But Schwechheimer faces a few daunting obstacles, said Juan A. Triana, a professor of economics at the University of Havana. For one, the “vertical permission” structure of Cuban bureaucracy can be exhausting, he said. For another, some hard-liners here have little interest in restoring ties with the United States.
“It must be done step by step,” Triana said. “It could take one year, two years, three years.”
This was Schwechheimer’s fifth trip to Cuba, and many others are planned, including one next month. His patient confidence, he said, comes from believing that baseball is the “common denominator” in the Cuban-American equation, as well as from the directive he has received in meetings with State Department officials: “Be bold and engage.”
For five days, the men on the minibus kept to a crowded schedule of meetings with top-level American and Cuban officials, interrupted here and there with arranged moments of baseball good will.
They spent a good part of their time peering through tinted glass at the evolving Havana panorama: the New World utilitarian building blocks and crumbling Old World structures, the Che Guevara silhouettes and the restaurants with valet service, the northward view of the sea along the boulevard called the Malecón, toward Florida, 90 miles away.
All the while, their mantra was “respectful engagement,” with a side of “tranquilo.”
With Schwechheimer were a Rhode Island financier, a university professor of sports management, a veteran minor league executive, and three members of the Cohen Group, a high-voltage consultancy firm in Washington: Tommy Goodman, a Spanish-fluent lawyer who handled the trip’s every detail, and two legendary American statesmen.
One, Marc Grossman, a former ambassador to Turkey, retired in 2005 as the State Department’s third-ranking official, serving as the undersecretary of state for political affairs. In 2011, Obama called the retired Grossman into temporary service as a special representative for Afghanistan and Pakistan.
He roots for the Los Angeles Dodgers.
The other, Jeffrey Davidow, has been the ambassador to Mexico, Venezuela and Zambia, as well as the assistant secretary of state for Western Hemisphere affairs. He retired in 2003 as career ambassador, the Foreign Service’s highest position, which, by law, can be held by no more than five people at a time.
He follows the Boston Red Sox.
An Emphasis on Patience
The two Foreign Service veterans had learned long ago how to hear what was not being said, how to deconstruct a handshake, how to deftly use the tool of time. They understood the value of patience.
For example, on the group’s first night in Havana, Schwechheimer treated several Cuban friends to dinner. He mentioned in passing that he would someday like to share his baseball plans with Antonio Castro, an orthopedic surgeon, one of the country’s most prominent baseball officials — and a son of Fidel.
It was quickly intimated that such a meeting was possible. The next night, one of Schwechheimer’s dinner guests, a former Cuban legislator, invited the Americans to the historic Hotel Nacional de Cuba. There they were introduced with some pomp to the hotel’s manager, who said he would provide a private room for the meeting on the day it happened.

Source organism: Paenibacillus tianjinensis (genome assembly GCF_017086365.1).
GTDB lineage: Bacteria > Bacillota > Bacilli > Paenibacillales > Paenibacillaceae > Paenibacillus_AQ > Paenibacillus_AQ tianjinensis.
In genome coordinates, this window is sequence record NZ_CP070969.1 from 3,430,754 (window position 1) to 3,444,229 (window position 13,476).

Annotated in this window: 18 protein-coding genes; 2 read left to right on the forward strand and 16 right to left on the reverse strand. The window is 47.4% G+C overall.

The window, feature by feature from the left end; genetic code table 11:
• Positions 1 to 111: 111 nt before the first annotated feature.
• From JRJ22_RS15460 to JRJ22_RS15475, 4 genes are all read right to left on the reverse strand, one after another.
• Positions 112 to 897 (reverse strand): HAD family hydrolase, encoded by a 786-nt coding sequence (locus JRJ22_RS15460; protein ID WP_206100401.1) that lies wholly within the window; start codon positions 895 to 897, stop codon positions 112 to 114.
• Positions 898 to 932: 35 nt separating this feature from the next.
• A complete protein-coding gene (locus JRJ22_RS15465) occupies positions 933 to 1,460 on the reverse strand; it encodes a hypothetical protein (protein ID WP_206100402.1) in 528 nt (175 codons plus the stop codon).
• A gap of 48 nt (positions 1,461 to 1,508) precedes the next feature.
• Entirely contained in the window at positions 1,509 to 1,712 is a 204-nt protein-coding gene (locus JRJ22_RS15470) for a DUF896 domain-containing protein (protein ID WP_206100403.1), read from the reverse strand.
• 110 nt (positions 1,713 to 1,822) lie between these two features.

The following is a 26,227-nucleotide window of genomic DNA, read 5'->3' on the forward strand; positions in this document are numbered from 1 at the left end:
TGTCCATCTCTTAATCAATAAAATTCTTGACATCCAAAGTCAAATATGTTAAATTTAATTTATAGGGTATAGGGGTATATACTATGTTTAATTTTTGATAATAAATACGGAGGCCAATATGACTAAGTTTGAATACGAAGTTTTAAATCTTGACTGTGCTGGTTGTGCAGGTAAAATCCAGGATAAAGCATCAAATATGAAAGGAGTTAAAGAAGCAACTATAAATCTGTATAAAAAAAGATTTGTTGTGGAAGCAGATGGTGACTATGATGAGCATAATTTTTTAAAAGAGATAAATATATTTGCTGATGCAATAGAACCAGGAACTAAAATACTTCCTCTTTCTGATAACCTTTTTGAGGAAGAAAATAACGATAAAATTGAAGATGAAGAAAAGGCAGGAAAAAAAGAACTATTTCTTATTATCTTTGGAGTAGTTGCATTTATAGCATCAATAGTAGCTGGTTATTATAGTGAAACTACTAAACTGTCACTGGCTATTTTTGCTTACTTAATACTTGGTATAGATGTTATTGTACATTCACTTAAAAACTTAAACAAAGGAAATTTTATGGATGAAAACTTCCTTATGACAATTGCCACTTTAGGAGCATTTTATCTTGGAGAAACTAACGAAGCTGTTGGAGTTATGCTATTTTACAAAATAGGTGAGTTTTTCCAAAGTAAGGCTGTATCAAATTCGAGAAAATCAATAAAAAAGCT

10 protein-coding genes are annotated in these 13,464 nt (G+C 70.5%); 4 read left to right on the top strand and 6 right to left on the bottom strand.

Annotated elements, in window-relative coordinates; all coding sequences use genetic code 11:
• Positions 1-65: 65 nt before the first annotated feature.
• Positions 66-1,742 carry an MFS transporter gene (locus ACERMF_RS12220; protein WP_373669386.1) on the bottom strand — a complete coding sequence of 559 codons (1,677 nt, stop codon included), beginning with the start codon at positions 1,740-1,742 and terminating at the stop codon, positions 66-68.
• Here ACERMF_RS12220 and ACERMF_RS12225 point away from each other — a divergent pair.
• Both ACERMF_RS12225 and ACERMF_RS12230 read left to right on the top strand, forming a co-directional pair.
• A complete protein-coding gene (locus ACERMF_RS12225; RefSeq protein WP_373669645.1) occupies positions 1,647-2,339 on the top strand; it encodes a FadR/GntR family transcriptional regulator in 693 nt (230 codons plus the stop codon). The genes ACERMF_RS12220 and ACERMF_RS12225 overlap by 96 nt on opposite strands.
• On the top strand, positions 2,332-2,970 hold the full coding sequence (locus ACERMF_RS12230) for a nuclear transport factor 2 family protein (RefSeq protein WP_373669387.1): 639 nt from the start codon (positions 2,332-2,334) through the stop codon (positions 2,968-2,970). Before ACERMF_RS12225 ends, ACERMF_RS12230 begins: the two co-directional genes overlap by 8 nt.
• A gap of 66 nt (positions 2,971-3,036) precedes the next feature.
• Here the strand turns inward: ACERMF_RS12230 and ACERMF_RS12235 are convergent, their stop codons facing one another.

Then the American entourage was led into a small theater to watch a long cabaret performance that seemed lifted from a 1940s MGM musical. Every so often the legislator would raise his hand, and bottles of Cristal beer, bowls of olives and trays of cured ham would appear.
For the rest of the five-day trip, a meeting with Antonio Castro seemed imminent. There were periodic cellphone calls to Goodman to stand by, prompting the American visitors to change out of casual clothes and into suits and ties. All the while, the two former ambassadors kept their expectations low.
The meeting never took place, further underscoring the sense that not all is what it seems in Cuba.
But Schwechheimer was unperturbed. A chat with Castro was never part of the original schedule. Besides, the group was already making headway in substantive meetings with Cuban officials in the ministries of culture and sports — as well as with the Cuban Baseball Federation, which governs the sport — and this would not be its last trip.
“Tranquilo,” Schwechheimer said. “We’ll be back.”
Besides, the visitors had more than enough to do in trying to navigate the decades-old distrust between the two countries, even in the limited sphere of baseball.
There is the Cuban resentment over the continuing and often risky defections of its ballplayers, including some of the top stars. Many believe this baseball drain has led to a decline in the quality of play in their country’s amateur games and on the national team.
There is also the thorny matter of compensation. Given the embargo, Cuba receives nothing when a defecting ballplayer, like Yoenis Cespedes or Yasiel Puig, signs a multimillion-dollar contract with a major league team, which is not the case when a Cuban plays in, say, Japan or South Korea.
The two countries, along with Major League Baseball, have been working to resolve the matter. Antonio Castro told ESPN last year that the current arrangement, which effectively forces Cuban ballplayers to sever ties with their native country, was “crazy,” but he also allowed that Cuba “has to budge” on the matter.